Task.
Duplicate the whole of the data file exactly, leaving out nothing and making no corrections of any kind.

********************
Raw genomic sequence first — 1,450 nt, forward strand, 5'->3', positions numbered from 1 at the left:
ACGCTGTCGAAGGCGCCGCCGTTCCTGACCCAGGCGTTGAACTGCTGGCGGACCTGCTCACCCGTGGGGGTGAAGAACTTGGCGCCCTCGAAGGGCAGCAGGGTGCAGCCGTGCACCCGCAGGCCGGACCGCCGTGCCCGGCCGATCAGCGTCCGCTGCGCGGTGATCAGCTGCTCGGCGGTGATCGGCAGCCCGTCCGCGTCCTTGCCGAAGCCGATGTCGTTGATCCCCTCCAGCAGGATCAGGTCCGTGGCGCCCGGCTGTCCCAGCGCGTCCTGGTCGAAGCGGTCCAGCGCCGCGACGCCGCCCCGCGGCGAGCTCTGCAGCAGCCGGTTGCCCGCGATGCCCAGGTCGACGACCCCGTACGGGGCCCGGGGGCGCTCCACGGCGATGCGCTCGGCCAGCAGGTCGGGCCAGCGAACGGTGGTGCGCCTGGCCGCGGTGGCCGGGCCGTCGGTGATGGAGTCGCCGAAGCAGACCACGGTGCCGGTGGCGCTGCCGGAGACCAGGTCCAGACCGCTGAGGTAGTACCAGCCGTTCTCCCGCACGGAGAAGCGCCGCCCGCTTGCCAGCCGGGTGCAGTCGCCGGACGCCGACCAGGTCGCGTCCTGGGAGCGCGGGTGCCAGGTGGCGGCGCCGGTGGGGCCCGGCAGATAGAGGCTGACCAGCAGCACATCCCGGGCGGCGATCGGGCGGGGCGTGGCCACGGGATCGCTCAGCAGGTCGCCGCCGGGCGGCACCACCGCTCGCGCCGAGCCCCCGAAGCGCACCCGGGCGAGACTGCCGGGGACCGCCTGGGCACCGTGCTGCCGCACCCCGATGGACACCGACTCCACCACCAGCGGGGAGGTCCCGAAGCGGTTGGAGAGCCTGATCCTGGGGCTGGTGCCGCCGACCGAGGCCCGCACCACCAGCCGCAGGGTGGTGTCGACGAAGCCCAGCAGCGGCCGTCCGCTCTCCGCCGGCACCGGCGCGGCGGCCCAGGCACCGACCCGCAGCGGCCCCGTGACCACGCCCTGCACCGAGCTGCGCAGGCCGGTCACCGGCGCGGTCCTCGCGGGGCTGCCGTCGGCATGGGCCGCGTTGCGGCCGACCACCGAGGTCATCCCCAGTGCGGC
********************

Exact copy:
Raw genomic sequence first — 1,450 nt, forward strand, 5'->3', positions numbered from 1 at the left:
ACGCTGTCGAAGGCGCCGCCGTTCCTGACCCAGGCGTTGAACTGCTGGCGGACCTGCTCACCCGTGGGGGTGAAGAACTTGGCGCCCTCGAAGGGCAGCAGGGTGCAGCCGTGCACCCGCAGGCCGGACCGCCGTGCCCGGCCGATCAGCGTCCGCTGCGCGGTGATCAGCTGCTCGGCGGTGATCGGCAGCCCGTCCGCGTCCTTGCCGAAGCCGATGTCGTTGATCCCCTCCAGCAGGATCAGGTCCGTGGCGCCCGGCTGTCCCAGCGCGTCCTGGTCGAAGCGGTCCAGCGCCGCGACGCCGCCCCGCGGCGAGCTCTGCAGCAGCCGGTTGCCCGCGATGCCCAGGTCGACGACCCCGTACGGGGCCCGGGGGCGCTCCACGGCGATGCGCTCGGCCAGCAGGTCGGGCCAGCGAACGGTGGTGCGCCTGGCCGCGGTGGCCGGGCCGTCGGTGATGGAGTCGCCGAAGCAGACCACGGTGCCGGTGGCGCTGCCGGAGACCAGGTCCAGACCGCTGAGGTAGTACCAGCCGTTCTCCCGCACGGAGAAGCGCCGCCCGCTTGCCAGCCGGGTGCAGTCGCCGGACGCCGACCAGGTCGCGTCCTGGGAGCGCGGGTGCCAGGTGGCGGCGCCGGTGGGGCCCGGCAGATAGAGGCTGACCAGCAGCACATCCCGGGCGGCGATCGGGCGGGGCGTGGCCACGGGATCGCTCAGCAGGTCGCCGCCGGGCGGCACCACCGCTCGCGCCGAGCCCCCGAAGCGCACCCGGGCGAGACTGCCGGGGACCGCCTGGGCACCGTGCTGCCGCACCCCGATGGACACCGACTCCACCACCAGCGGGGAGGTCCCGAAGCGGTTGGAGAGCCTGATCCTGGGGCTGGTGCCGCCGACCGAGGCCCGCACCACCAGCCGCAGGGTGGTGTCGACGAAGCCCAGCAGCGGCCGTCCGCTCTCCGCCGGCACCGGCGCGGCGGCCCAGGCACCGACCCGCAGCGGCCCCGTGACCACGCCCTGCACCGAGCTGCGCAGGCCGGTCACCGGCGCGGTCCTCGCGGGGCTGCCGTCGGCATGGGCCGCGTTGCGGCCGACCACCGAGGTCATCCCCAGTGCGGC